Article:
Microsoft word - dealing with the new flu.doc
Dealing with the new flu
Influenza A, H1N1, swine flu
If flu strikes your household, there are some practical steps you can take to look after a
patient and to keep your household are free as possible from germs.
Signs and symptoms of the new flu are similar to the symptoms of seasonal flu and can
• fever (a temperature of, or over, 38 °C)
Looking after babies and children
Care for a baby or child with the flu, in a separate, well aired room away from other members
If they have a temperature, give paracetamol in the dose recommended on the package, or
ibuprofen (Nurofen) every four to six hours, unless your doctor says otherwise. Do not give
medication containing aspirin to children under 14. Offer them cool fluids frequently,
Dress the child in lightweight clothing, and you can give lukewarm baths or showers. Don’t
give cold baths or showers, which can be unpleasant and distressing for a child, and does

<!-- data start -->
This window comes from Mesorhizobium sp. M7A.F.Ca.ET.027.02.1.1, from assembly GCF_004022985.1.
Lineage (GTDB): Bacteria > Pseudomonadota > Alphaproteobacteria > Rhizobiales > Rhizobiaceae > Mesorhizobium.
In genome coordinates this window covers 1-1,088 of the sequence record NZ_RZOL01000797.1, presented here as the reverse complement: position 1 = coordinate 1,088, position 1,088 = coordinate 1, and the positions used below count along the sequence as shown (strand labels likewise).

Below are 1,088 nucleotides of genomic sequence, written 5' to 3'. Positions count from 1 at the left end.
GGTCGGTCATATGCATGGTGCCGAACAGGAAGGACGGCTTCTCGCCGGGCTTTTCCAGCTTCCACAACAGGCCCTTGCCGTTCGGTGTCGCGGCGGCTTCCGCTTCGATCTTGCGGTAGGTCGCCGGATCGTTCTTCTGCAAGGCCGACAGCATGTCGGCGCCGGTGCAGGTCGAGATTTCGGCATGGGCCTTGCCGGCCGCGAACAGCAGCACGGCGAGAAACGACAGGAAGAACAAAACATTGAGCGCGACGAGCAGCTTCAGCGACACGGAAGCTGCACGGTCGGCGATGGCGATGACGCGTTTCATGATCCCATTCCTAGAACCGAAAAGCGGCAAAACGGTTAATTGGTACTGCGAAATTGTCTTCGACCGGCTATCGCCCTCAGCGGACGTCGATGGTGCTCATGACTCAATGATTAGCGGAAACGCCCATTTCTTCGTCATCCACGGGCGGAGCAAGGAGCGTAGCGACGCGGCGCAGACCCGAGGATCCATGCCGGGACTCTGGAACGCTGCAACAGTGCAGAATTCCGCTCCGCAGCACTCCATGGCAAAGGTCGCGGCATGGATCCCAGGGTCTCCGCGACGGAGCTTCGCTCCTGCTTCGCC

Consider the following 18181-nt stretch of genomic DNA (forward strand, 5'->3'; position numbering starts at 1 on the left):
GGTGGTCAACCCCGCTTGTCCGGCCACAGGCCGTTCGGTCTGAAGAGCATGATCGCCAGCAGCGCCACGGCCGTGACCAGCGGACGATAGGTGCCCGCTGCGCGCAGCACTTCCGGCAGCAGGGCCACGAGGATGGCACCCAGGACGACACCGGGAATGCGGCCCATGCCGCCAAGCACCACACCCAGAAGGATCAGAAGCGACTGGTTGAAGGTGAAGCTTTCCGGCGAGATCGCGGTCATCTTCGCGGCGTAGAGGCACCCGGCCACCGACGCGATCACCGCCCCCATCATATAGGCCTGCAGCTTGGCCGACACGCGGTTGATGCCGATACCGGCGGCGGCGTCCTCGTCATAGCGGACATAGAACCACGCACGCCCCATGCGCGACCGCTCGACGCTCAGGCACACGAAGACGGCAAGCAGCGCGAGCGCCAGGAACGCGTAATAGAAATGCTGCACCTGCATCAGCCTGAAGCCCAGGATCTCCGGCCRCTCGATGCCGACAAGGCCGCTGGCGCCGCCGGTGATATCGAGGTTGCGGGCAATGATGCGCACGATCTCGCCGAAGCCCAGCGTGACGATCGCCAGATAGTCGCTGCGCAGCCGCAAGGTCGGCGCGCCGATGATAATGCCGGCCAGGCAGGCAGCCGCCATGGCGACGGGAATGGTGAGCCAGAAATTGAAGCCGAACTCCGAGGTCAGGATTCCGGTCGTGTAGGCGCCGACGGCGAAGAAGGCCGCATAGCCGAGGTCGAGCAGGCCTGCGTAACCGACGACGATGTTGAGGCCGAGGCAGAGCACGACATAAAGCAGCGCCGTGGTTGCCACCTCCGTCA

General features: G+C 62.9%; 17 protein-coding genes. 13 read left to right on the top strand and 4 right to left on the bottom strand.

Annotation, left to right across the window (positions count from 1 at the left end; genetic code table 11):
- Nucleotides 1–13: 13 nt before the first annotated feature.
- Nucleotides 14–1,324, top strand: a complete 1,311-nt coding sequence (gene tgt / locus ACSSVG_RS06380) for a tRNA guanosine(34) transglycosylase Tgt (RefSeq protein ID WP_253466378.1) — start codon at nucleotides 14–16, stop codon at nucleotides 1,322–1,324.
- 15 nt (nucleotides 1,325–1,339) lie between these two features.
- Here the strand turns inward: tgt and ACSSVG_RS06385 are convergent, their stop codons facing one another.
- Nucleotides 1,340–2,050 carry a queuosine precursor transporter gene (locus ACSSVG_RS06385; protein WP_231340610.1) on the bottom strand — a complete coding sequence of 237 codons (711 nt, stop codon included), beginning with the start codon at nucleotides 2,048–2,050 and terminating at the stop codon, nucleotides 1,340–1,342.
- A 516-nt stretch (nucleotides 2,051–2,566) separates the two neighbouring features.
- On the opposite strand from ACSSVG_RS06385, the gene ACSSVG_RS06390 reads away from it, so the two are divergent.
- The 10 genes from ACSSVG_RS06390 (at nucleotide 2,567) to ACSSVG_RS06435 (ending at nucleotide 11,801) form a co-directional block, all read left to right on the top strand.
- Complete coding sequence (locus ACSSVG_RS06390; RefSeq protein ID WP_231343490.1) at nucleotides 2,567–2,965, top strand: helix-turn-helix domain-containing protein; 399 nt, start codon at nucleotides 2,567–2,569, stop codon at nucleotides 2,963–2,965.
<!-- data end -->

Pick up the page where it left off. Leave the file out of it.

not lower body temperature. Use salt-water (saline) drops to treat a stuffy nose – these are
available from your chemist. Sick children should be kept at home until they have recovered,
unless you need to take them to the doctor.
You should urgently seek medical or nursing attention when a baby or child has any of the
Breathing is fast or noisy, possibly with wheezing or grunting
Is working hard to breath – you can recognize this when the area below the ribs
sucks inward (instead of expanding as normal) as baby breathes in
Lips or skin are purple or bluish, particularly the fingers and toes Is limp (floppy) or unable to move Is drowsy or difficult to wake Is severely irritable, not wanting to be held Has a seizure (convulsion/fit) Is not drinking enough fluids, for instance nappies remain dry or there are fewer than
The child has been improving but then suddenly becomes worse.
If you are pregnant you are at greater risk of complications from the swine flu, and need to
be particularly watchful for signs and symptoms of the virus. This is because your immune
system (how you protect yourself from infection) is different while a new baby is growing
inside you. Your baby inside may also be at increased risk, due your response to infection,